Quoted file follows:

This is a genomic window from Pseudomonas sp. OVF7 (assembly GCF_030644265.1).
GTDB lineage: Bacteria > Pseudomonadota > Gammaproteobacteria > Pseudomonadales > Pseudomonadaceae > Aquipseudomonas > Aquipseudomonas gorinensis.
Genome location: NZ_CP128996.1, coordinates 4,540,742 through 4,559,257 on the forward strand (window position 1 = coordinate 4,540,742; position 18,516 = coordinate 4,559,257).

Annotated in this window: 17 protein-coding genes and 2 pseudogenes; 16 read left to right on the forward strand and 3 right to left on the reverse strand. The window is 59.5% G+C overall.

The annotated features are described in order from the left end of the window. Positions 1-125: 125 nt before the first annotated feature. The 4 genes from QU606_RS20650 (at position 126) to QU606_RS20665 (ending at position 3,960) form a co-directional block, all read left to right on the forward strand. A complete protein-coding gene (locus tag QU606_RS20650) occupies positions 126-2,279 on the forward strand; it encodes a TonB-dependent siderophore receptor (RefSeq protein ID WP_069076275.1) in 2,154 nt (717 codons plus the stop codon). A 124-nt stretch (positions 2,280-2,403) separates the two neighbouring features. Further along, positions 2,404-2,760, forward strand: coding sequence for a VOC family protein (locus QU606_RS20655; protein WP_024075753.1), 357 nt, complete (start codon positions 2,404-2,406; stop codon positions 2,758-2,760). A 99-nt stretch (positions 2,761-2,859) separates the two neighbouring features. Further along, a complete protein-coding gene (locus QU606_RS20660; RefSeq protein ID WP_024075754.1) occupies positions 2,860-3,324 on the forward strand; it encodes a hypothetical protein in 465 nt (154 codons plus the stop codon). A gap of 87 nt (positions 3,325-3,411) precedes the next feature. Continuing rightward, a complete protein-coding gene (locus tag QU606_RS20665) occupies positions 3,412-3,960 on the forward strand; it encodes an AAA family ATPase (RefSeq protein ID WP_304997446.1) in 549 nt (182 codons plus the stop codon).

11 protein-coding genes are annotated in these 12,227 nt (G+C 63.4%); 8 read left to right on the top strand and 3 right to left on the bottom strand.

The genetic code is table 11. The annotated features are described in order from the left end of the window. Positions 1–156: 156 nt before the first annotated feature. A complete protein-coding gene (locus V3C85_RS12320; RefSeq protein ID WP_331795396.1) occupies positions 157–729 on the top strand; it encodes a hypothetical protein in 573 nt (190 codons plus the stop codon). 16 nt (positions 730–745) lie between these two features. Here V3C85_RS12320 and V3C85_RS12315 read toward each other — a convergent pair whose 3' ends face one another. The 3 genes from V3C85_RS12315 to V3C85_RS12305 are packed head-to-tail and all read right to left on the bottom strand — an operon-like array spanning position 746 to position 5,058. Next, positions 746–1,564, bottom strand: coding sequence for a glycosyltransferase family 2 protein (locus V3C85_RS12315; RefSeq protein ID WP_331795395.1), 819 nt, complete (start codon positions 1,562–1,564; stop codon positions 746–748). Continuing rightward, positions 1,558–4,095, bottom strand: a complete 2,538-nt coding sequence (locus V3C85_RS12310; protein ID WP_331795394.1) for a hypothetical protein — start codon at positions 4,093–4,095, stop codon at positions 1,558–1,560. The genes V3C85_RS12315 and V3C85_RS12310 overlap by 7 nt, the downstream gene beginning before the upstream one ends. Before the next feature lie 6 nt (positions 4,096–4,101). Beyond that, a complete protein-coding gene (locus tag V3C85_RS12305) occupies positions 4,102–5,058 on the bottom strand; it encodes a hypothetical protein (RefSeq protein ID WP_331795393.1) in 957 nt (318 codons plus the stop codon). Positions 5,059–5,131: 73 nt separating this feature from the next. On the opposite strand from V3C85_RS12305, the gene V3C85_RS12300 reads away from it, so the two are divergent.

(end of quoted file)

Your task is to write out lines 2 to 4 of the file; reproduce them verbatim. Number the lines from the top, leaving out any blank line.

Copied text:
GTDB lineage: Bacteria > Pseudomonadota > Gammaproteobacteria > Pseudomonadales > Pseudomonadaceae > Aquipseudomonas > Aquipseudomonas gorinensis.
Genome location: NZ_CP128996.1, coordinates 4,540,742 through 4,559,257 on the forward strand (window position 1 = coordinate 4,540,742; position 18,516 = coordinate 4,559,257).

Annotated in this window: 17 protein-coding genes and 2 pseudogenes; 16 read left to right on the forward strand and 3 right to left on the reverse strand. The window is 59.5% G+C overall.